|Elevation||830 ft (250 m)|
|Time zone||Eastern (EST) (UTC-5)|
|• Summer (DST)||EDT (UTC-4)|
Orville is an unincorporated community in Logan County, West Virginia.
In law, an unincorporated area is a region of land that is not governed by a local municipal corporation; similarly an unincorporated community is a settlement that is not governed by its own local municipal corporation, but rather is administered as part of larger administrative divisions, such as a township, parish, borough, county, city, canton, state, province or country. Occasionally, municipalities dissolve or disincorporate, which may happen if they become fiscally insolvent, and services become the responsibility of a higher administration. Widespread unincorporated communities and areas are a distinguishing feature of the United States and Canada. In most other countries of the world, there are either no unincorporated areas at all, or these are very rare; typically remote, outlying, sparsely populated or uninhabited areas.
Logan County is a county in the U.S. state of West Virginia. As of the 2010 census, the population was 36,743. Its county seat is Logan. The county was formed in 1824 from parts of Giles, Tazewell, Cabell, and Kanawha counties. It is named for Chief Logan, famous Native American chief of the Mingo tribe.
West Virginia is a state located in the Appalachian region in the Southern United States that is also considered to be a part of the Middle Atlantic States. It is bordered by Pennsylvania to the north, Maryland to the east and northeast, Virginia to the southeast, Kentucky to the southwest, and Ohio to the northwest. West Virginia is the 41st largest state by area, and is ranked 38th in population. The capital and largest city is Charleston.
The Wright brothers, Orville and Wilbur, were two American aviation pioneers generally credited with inventing, building, and flying the world's first successful airplane. They made the first controlled, sustained flight of a powered, heavier-than-air aircraft with the Wright Flyer on December 17, 1903, four miles south of Kitty Hawk, North Carolina. In 1904–05, the brothers developed their flying machine into the first practical fixed-wing aircraft, the Wright Flyer III. Although not the first to build experimental aircraft, the Wright brothers were the first to invent aircraft controls that made fixed-wing powered flight possible.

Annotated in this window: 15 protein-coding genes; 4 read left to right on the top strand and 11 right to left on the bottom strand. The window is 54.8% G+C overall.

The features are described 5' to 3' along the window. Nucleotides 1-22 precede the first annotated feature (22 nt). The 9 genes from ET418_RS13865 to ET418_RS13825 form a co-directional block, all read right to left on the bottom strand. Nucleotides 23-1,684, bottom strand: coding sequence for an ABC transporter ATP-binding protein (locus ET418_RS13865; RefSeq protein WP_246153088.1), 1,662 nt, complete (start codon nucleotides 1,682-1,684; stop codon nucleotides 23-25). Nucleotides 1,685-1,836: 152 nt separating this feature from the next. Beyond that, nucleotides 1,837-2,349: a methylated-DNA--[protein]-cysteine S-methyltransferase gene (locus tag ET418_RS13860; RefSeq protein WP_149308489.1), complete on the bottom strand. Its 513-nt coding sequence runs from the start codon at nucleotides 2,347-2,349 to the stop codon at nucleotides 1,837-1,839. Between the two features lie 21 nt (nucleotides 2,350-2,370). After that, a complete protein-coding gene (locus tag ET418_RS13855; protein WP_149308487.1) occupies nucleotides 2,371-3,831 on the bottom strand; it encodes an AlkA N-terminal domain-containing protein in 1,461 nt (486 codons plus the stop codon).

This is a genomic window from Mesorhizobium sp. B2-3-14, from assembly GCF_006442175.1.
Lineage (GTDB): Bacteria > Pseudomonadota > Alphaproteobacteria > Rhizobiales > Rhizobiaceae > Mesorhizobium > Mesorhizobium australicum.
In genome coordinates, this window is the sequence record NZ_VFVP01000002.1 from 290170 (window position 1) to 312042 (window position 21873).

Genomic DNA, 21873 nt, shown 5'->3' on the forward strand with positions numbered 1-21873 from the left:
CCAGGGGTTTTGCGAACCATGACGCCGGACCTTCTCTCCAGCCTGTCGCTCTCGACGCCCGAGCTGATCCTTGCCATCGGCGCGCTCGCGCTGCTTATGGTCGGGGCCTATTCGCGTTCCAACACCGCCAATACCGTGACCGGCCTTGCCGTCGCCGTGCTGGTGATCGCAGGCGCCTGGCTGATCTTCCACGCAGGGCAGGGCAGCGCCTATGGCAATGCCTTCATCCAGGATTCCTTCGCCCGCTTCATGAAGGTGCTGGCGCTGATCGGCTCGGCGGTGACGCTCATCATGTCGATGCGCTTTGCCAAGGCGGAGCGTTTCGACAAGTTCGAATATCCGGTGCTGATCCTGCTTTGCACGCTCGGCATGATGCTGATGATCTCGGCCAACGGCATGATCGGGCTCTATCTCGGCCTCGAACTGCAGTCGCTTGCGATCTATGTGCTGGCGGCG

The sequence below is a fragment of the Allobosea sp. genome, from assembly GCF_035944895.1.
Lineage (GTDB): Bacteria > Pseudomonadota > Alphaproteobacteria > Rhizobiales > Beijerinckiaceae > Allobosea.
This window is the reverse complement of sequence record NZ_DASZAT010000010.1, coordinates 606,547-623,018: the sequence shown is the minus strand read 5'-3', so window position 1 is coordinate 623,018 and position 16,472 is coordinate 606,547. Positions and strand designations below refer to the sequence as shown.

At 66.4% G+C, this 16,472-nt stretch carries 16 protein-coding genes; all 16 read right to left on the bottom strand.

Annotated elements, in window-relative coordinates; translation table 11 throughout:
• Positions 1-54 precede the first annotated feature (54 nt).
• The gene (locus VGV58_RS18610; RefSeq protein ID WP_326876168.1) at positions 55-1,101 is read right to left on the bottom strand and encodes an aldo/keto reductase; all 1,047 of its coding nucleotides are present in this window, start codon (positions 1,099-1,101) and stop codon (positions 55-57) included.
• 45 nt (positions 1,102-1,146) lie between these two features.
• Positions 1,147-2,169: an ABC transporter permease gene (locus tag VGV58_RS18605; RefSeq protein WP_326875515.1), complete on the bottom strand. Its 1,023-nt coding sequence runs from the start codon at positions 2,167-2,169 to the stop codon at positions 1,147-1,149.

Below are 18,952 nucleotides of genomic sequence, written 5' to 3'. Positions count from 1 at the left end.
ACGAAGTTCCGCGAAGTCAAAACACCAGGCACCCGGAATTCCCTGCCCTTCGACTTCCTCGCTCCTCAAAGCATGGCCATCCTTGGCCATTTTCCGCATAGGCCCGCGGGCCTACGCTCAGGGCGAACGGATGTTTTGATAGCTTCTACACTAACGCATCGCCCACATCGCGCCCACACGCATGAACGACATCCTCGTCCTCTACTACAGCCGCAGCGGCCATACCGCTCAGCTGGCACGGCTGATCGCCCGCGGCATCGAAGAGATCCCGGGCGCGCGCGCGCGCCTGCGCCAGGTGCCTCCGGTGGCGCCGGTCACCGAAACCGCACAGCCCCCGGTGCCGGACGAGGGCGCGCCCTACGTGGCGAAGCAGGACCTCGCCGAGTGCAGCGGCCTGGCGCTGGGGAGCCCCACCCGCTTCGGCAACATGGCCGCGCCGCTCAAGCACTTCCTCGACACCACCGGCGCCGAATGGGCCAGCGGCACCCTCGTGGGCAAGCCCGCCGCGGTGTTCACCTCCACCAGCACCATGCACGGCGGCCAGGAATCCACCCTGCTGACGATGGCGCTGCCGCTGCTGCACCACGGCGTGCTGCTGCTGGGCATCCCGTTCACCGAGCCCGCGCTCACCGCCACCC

Road to Morocco is a 1942 American comedy film starring Bing Crosby, Bob Hope and Dorothy Lamour, and featuring Anthony Quinn and Dona Drake. The film, which was written by Frank Butler and Don Hartman and directed by David Butler for Paramount Pictures, is the third of the "Road to …" films. It was preceded by Road to Zanzibar (1941) and followed by Road to Utopia (1946). The story is about two fast-talking guys castaway on a desert shore and sold into slavery to a beautiful princess. The setting is in Morocco.
Charles Edward Taylor was an American inventor, mechanic and machinist. He built the first aircraft engine used by the Wright brothers in the Wright Flyer, and was a vital contributor of mechanical skills in the building and maintaining of early Wright engines and airplanes.
Thomas Etholen Selfridge was a first lieutenant in the U.S. Army and the first person to die in an airplane crash. He was also the first Active Duty member of the U.S. military to die in a crash while on duty. He was killed while seated as a passenger in the Wright Flyer, on a demonstration flight piloted by Orville Wright.
Fort Myer is the previous name used for a U.S. Army post next to Arlington National Cemetery in Arlington County, Virginia, and across the Potomac River from Washington, D.C. Founded during the American Civil War as Fort Cass and Fort Whipple, the post merged in 2005 with the neighboring Marine Corps installation, Henderson Hall, and is today named Joint Base Myer–Henderson Hall.